Franklin's Kaestner always looking for the assist

Senior attackman has caddied for Iraq War vets, volunteered at Reisterstown Crisis Center, among other community service activities

April 22, 2011|By Glenn Graham, The Baltimore Sun

One of the things Franklin senior attackman Ben Kaestner enjoys most is helping others. He has bagged food for the Reisterstown Crisis Center, participated in the Crop Walk for Hunger and was a volunteer cleanup worker for Historic Glyndon Inc.

As a team captain, Kaestner's final lacrosse season has been ideal because the Indians have a roster filled with underclassmen who have followed his lead. After losing their first three games, the Indians have won three straight to even their record at 5-5. Kaestner, who leads the team with 21 goals and 13 assists, is expecting the team to continue the positive surge with the playoffs fast approaching.

In addition to three varsity lacrosse seasons, Kaestner also played on the golf team last fall, capturing the District 6 championship. One of his most memorable golf experiences came when he carried clubs for Iraq War veterans as a caddie for a pro-am tournament at Baltimore Country Club. A member of the National Honor Society, he maintains a weighted 4.41 GPA and is set to attend Delaware, where he plans to study either political science or business and continue playing sports at the club level.

How is the lacrosse season going so far?

We started out a little rough, lost a few games early, but we've gone on a win streak and have been playing better. We have a young team with a lot of sophomores and juniors starting, so we're really trying to develop them and grow as a team, which I think we've definitely done.

What do you enjoy most about lacrosse?

I just really enjoy being around my teammates. It's not an easy sport — you really have to put your time into it to get benefits out of it. You really have to work as a team to play well in lacrosse. We've played teams that have great individual players, but if they don't have a supporting cast, then the team is not going to go anywhere. You need to work the ball around and rely on each other, which makes it really fun.

How difficult is the mental part in golf, and how does it help you away from the game?

It can be tough. Like in districts, I started out with a double bogey, but I knew it was a long 18-hole tournament, so I just remembered that it's about the next shot and taking one shot at a time. You're going to mess up sometimes, nobody is perfect, so you just have to fight through it and keep working hard. That goes right into life. At school, you're not always going to get an 'A' on a test, so you just have to go back the next day and study harder.

How do you deal with adversity on the golf course?

I just try to take a deep breath and slow everything down because if you keep playing fast, your mistakes are just going to compound. If you take a deep breath, take a step back and wait a little bit, then you may be able to catch yourself before you really mess up.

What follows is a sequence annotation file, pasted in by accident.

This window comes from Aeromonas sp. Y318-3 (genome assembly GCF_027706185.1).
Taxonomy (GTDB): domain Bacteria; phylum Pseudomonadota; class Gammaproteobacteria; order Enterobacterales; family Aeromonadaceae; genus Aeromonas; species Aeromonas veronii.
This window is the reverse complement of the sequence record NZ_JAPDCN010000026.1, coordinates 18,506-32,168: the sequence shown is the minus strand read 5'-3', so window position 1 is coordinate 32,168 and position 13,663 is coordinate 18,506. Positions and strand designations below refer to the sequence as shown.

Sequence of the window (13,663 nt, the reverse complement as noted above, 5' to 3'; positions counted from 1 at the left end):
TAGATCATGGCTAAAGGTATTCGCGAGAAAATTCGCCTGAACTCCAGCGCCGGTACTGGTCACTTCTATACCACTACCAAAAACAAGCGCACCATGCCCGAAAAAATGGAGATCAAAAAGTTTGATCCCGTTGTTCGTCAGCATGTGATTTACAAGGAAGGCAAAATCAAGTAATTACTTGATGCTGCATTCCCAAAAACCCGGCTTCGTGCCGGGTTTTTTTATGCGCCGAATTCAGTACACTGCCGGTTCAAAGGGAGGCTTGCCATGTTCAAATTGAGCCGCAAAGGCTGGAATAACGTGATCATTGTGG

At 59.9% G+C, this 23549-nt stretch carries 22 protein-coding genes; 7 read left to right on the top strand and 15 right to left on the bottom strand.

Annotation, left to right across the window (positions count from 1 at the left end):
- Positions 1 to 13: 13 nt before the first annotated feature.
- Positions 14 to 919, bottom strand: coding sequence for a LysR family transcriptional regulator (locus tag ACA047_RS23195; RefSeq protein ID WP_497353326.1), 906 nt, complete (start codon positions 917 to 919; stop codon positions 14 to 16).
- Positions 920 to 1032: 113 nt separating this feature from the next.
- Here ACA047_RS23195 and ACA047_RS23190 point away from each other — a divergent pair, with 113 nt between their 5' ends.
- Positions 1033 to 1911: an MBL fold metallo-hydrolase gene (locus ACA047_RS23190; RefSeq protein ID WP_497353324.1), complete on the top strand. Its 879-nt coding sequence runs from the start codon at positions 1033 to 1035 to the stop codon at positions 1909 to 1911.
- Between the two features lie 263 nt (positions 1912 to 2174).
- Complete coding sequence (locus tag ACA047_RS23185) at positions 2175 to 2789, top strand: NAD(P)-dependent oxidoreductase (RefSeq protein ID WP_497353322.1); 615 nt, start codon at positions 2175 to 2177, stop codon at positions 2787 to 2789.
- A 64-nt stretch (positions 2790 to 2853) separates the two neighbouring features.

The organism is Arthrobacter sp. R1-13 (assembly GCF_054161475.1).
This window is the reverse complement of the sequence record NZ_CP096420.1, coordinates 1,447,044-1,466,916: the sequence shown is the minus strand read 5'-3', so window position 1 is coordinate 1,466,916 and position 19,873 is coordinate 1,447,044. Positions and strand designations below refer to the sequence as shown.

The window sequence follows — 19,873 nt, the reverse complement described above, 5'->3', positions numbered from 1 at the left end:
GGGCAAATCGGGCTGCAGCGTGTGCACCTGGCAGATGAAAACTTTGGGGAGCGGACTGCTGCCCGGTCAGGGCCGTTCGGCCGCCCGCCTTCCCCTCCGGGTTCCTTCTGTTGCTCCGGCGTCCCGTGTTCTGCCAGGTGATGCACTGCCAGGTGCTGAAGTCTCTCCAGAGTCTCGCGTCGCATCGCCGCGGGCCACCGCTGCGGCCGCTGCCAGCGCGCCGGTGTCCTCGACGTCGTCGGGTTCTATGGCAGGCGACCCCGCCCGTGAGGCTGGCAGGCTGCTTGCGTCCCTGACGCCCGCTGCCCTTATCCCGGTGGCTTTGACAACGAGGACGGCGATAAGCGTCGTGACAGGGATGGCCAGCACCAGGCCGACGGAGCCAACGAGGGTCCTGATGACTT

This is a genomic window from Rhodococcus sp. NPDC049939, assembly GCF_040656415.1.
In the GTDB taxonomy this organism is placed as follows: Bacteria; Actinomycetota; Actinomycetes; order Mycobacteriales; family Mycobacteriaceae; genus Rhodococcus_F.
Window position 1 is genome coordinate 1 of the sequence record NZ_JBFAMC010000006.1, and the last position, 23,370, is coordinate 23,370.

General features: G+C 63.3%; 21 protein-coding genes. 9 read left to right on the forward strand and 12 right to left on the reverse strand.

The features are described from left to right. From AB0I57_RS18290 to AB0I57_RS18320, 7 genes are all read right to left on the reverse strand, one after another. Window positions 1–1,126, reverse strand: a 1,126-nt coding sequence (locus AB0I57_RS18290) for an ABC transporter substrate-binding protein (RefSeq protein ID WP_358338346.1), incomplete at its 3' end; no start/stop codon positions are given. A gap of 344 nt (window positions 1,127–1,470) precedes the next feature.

What did you learn the day you were a caddie for the war veterans?

Some were missing a leg and an arm, and we wondered how they would be able to do this. But it was really the best thing I've seen in golf — how these guys just kept fighting with it and never gave up and were always trying to get better no matter how hard it was. I couldn't imagine swinging with one arm, and they were just always trying to get better and their work ethic and dedication was truly amazing

Coming close to graduation, how are you feeling about this time in your life?

It's kind of emotional. High school has gone by so fast, but I'm ready to experience something new in college and get on with my life, see what I can do in the next four years in college and after that. High school has given me a great education, I've had a lot of fun at Franklin, but I think I'm ready to move on.

What do you want to get out of your last month in high school?

I'm trying to study for my [Advanced Placement] test so I can get a college credit and also trying to enjoy the last few weeks I have left playing organized lacrosse because it's not going to be here forever. Even if I play club lacrosse, it's not the same as practicing every day and playing for your school, so I'm just trying to enjoy every game I have left.

What was it about Delaware?

My parents and I just loved the campus, loved the atmosphere we felt there. It just seemed they had a really good learning environment, and the extracurricular stuff seemed like a lot of fun. It's a good distance away where when you're there you feel like you're not home, but if you want to come home for a weekend, you can easily get back. It seems like a perfect fit for me.

How important is it to you to help others with all the community service you perform?

I've been fortunate in my life to be given a lot of opportunities to do a lot of fun things, and a lot of people don't have the same opportunities, so this is a way to give back to the community. My parents have always told me the importance of that … it's a great way to give back.

What's the best advice you've received?

My dad always tells me that hard work beats talent when talent doesn't work hard. So even if somebody may be better than you, you can still work harder than them to try to beat them. I think that's really important not only in sports, but also in a career. Someone may be smarter than you, but if they don't put in the time or effort, they're not going to get anywhere.

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